BEIJING, March 13 China's UnionPay bankcard
payment network has tightened checks on suspicious transactions
in Macau to combat money laundering, Xinhua cited the company as
saying on Thursday.
The move follows reports about the illegal use of UnionPay's
cards to obtain cash through fake sales.
"Unionpay has always paid a high degree of attention to risk
control in UnionPay cards and participated in joint efforts to
crack down on illegal activities, such as money laundering, to
safeguard overseas payments," China's state news agency Xinhua
quoted an unnamed senior UnionPay official as saying.
Despite this, the official acknowledged that "all major
bankcard brands faced the problem" of being conduits for
torrents of capital being funnelled into Macau's casinos, given
the importance of the gambling sector to Macau's economy, from
which 80 percent of the government's revenues are drawn.
Reuters published an in-depth report this week on growing
numbers of Chinese using state-backed UnionPay bankcards to
illegally spirit billions of dollars into the world's top
gambling market of Macau.
Clusters of jewellery and watch shops around Macau's casinos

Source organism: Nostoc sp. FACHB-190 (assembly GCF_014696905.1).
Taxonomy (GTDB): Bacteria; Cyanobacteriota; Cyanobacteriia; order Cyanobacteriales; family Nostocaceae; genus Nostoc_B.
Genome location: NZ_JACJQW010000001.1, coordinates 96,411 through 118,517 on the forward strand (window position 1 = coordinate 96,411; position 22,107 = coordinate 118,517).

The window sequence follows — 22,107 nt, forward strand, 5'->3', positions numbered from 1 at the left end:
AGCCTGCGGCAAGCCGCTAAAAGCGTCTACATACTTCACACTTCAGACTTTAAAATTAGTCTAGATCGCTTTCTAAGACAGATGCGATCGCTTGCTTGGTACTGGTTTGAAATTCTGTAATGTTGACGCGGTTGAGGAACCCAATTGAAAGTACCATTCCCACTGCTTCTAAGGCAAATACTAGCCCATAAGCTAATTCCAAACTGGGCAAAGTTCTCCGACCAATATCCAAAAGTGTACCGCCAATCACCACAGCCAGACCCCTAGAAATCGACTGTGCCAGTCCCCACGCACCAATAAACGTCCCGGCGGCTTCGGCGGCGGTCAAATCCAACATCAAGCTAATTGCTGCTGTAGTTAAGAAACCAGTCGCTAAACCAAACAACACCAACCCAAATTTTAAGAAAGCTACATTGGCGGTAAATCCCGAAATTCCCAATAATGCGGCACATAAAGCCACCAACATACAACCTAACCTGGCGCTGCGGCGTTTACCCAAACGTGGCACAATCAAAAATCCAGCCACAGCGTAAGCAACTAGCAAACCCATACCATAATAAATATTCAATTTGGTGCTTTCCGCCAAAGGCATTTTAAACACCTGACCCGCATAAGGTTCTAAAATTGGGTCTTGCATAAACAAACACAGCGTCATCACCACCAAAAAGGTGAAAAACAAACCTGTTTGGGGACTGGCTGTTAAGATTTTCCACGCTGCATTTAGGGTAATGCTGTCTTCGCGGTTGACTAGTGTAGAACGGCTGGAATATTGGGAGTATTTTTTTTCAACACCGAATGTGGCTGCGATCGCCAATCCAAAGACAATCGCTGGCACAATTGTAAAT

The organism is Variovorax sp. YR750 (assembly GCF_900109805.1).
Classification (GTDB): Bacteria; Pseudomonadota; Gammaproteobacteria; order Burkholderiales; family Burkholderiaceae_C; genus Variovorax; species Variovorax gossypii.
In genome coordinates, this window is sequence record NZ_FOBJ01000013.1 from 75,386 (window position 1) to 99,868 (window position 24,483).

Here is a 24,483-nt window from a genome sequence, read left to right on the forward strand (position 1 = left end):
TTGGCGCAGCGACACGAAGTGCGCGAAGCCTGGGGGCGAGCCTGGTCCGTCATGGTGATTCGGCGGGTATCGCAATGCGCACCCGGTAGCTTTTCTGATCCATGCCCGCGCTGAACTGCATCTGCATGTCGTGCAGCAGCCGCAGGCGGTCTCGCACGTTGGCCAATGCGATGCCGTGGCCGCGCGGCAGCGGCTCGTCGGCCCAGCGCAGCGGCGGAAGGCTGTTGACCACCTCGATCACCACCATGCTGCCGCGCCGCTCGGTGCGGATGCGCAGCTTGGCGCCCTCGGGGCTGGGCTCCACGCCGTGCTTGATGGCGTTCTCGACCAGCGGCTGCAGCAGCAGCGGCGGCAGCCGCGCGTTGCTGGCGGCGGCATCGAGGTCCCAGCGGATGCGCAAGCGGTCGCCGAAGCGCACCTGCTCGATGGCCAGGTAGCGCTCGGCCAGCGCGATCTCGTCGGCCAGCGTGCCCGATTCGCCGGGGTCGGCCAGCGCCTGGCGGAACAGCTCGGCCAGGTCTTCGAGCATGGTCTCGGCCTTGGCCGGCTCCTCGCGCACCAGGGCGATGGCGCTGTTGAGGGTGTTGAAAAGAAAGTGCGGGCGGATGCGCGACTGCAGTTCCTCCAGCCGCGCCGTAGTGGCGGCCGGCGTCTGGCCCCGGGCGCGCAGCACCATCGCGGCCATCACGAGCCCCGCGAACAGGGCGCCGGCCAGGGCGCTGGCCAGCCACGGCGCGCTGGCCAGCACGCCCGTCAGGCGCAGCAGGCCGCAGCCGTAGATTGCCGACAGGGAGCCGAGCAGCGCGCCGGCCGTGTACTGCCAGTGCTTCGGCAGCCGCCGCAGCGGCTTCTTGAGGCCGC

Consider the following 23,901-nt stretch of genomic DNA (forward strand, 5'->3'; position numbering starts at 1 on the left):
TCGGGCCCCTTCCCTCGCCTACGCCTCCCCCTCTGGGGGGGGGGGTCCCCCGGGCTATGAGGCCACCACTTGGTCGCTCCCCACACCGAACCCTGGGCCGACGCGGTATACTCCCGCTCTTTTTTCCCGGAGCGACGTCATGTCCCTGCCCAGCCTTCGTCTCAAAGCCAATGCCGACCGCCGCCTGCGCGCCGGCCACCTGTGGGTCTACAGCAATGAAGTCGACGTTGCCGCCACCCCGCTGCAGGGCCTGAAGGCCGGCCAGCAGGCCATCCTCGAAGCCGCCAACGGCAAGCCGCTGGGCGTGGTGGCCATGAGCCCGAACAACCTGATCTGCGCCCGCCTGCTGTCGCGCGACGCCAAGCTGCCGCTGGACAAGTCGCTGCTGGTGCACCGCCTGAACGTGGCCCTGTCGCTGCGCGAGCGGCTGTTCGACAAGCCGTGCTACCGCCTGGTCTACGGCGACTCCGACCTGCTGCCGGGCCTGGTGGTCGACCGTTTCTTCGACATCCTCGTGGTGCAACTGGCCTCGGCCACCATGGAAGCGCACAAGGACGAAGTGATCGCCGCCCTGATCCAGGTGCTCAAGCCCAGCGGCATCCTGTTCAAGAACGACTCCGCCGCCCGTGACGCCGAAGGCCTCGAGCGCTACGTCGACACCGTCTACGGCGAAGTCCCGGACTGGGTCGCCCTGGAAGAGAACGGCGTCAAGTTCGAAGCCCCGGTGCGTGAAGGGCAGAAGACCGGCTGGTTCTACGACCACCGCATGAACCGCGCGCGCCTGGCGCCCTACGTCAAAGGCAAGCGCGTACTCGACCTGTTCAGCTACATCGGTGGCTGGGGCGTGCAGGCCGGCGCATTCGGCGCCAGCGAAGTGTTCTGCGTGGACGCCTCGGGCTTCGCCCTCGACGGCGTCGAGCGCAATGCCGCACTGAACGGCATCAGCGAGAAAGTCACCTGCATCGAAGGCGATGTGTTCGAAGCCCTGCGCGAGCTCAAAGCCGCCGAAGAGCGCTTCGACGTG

have been allowing Chinese customers to swipe their UnionPay
cards for fake purchases in order to obtain hard cash - a way of
evading China's strict currency-export controls.
The illicit 'cashback' business has boomed alongside Macau's
gambling sector, now seven times the size of Las Vegas, bringing
with it the risk of money laundering.
The total value of UnionPay transactions in Macau jewellery
and watch stores in 2012 was roughly $45 billion, according to a
classified Macau central bank report obtained by Reuters, a
figure exceeding even Macau's total gambling revenues that year.
UnionPay was cited as saying in the Xinhua report that it
had set up a mechanism to monitor high-risk merchants and
large-sum card transactions, while suspending the business of 20
merchants with 'hidden perils' in recent years.
Despite this, the "cashback" business is still rampant in
hundreds of stores in and around the casinos, with authorities
having yet to take stronger enforcement action to crack down.
Working with commercial banks, UnionPay has imposed a limit
on card transactions in Macau and has set up a system to monitor
large, abnormal transactions, the official told Xinhua.
But the report acknowledged the growing problem of Macau
merchants routing UnionPay transactions electronically across
the border to China to escape the scrutiny of Macau authorities.
Since 2013, UnionPay had cracked down on 49 such merchants
using 55 UnionPay card-swiping machines, that had racked up
sales of 1.86 billion yuan ($302.7 million), Xinhua said.
The Chinese government has also stepped up its
anti-corruption campaign to help curb money laundering
activities and capital flight, the official was quoted as
(Reporting by Kevin Yao and James Pomfret; Editing by Catherine